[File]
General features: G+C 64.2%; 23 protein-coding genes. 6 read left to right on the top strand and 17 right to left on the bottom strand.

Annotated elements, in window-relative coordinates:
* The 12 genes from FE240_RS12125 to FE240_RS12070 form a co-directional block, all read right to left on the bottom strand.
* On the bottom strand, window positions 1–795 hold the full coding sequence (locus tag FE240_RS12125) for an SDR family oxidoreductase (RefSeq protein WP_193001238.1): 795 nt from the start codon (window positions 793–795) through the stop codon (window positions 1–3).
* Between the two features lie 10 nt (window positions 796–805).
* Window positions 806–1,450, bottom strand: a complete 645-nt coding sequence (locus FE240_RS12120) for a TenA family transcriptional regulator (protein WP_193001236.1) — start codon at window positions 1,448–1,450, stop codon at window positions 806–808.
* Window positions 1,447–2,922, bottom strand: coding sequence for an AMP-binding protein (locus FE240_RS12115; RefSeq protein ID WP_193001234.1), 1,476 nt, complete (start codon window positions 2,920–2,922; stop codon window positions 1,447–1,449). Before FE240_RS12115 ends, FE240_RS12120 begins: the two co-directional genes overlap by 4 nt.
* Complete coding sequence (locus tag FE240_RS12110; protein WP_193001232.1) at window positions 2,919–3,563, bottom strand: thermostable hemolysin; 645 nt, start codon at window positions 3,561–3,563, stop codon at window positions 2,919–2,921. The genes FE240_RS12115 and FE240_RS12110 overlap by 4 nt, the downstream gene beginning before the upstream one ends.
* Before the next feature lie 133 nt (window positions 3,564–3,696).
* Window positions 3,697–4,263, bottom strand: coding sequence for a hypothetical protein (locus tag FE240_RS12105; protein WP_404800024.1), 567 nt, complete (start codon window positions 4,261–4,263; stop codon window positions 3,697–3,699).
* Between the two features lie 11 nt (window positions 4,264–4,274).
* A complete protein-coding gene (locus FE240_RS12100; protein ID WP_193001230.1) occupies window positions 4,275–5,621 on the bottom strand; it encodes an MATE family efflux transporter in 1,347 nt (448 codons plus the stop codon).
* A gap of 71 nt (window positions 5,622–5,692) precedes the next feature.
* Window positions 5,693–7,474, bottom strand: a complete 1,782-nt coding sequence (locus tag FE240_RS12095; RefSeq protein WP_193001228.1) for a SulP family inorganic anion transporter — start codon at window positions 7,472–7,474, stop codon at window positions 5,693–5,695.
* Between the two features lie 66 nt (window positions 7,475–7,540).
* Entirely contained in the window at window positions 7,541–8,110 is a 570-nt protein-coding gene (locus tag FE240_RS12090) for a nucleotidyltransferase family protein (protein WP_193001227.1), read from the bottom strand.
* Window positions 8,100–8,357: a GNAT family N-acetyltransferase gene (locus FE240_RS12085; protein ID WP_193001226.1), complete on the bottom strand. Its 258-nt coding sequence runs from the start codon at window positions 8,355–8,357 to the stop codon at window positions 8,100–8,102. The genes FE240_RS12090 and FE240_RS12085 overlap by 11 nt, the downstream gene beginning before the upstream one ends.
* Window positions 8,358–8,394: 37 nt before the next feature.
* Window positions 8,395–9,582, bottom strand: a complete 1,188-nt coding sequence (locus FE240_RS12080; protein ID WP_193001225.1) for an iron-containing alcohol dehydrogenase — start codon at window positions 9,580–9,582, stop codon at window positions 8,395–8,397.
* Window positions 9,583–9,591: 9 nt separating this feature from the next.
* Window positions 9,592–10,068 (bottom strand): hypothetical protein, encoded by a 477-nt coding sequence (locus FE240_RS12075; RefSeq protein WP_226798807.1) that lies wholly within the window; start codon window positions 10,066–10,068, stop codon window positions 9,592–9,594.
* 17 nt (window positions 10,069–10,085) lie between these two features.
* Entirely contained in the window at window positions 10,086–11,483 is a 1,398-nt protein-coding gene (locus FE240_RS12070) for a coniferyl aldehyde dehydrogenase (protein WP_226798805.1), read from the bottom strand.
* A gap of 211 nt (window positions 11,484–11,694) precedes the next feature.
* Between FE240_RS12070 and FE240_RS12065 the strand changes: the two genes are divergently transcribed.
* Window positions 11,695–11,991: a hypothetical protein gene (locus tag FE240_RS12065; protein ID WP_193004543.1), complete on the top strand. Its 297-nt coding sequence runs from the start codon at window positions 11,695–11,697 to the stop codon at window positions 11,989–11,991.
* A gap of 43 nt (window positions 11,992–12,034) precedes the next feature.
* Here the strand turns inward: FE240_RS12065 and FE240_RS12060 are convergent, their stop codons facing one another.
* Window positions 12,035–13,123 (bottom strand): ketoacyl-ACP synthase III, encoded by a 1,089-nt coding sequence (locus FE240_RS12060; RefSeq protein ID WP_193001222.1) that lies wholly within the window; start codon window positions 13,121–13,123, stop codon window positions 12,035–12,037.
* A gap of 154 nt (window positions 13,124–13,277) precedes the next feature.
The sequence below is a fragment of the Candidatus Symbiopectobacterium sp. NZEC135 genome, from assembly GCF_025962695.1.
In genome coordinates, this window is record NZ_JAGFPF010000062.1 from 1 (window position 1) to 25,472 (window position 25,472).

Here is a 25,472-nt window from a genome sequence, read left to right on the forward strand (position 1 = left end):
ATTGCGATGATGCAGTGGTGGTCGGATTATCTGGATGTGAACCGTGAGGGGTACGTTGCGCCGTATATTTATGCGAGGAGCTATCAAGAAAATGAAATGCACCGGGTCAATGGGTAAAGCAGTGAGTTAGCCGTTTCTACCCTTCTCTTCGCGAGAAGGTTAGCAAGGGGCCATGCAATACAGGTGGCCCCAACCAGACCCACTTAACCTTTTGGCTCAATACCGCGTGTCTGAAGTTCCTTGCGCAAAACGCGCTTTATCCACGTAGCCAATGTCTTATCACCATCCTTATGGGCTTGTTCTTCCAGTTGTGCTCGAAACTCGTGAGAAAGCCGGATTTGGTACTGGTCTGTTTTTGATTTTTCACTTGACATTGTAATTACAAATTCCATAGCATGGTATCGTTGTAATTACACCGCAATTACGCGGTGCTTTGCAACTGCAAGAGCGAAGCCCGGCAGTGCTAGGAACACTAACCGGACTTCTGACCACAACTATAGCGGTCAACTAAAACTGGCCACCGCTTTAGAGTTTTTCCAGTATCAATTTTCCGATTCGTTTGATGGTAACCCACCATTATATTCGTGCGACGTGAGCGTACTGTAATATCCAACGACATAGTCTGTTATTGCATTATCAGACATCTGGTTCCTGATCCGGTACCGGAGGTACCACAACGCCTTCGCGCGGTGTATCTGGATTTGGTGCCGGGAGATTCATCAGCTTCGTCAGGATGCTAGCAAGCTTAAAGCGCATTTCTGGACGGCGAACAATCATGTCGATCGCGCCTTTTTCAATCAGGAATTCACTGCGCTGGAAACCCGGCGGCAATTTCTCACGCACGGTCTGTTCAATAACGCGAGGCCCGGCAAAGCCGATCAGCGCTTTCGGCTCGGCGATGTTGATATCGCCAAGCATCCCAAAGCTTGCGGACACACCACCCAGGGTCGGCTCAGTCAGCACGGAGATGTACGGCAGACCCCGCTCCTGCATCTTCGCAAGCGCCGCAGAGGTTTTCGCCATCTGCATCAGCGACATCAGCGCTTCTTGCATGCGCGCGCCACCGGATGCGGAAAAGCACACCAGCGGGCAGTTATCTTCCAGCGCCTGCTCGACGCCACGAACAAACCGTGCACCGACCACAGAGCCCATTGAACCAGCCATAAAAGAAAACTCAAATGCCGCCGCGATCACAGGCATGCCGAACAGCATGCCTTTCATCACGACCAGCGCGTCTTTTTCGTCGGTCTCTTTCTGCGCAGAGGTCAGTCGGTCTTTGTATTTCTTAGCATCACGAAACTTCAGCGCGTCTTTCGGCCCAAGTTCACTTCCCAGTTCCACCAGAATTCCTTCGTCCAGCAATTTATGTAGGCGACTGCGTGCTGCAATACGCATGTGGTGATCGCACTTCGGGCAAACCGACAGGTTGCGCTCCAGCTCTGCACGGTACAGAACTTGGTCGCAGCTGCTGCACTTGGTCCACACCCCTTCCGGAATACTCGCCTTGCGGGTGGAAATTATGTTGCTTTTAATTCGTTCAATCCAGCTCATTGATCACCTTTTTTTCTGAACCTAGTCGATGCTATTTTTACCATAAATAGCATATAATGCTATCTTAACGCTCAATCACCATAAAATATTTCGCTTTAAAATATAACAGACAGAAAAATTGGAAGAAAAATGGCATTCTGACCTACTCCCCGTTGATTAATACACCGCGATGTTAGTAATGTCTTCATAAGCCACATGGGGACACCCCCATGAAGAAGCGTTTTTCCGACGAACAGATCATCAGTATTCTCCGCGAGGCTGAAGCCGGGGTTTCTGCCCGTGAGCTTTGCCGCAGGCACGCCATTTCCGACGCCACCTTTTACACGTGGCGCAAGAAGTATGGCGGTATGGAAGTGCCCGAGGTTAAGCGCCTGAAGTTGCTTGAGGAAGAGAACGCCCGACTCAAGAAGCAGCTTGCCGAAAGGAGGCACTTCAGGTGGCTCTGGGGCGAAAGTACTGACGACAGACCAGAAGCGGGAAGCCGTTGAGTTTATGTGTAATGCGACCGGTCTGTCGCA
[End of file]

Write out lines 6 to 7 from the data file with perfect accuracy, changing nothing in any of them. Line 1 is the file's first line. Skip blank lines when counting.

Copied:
* Window positions 806–1,450, bottom strand: a complete 645-nt coding sequence (locus FE240_RS12120) for a TenA family transcriptional regulator (protein WP_193001236.1) — start codon at window positions 1,448–1,450, stop codon at window positions 806–808.
* Window positions 1,447–2,922, bottom strand: coding sequence for an AMP-binding protein (locus FE240_RS12115; RefSeq protein ID WP_193001234.1), 1,476 nt, complete (start codon window positions 2,920–2,922; stop codon window positions 1,447–1,449). Before FE240_RS12115 ends, FE240_RS12120 begins: the two co-directional genes overlap by 4 nt.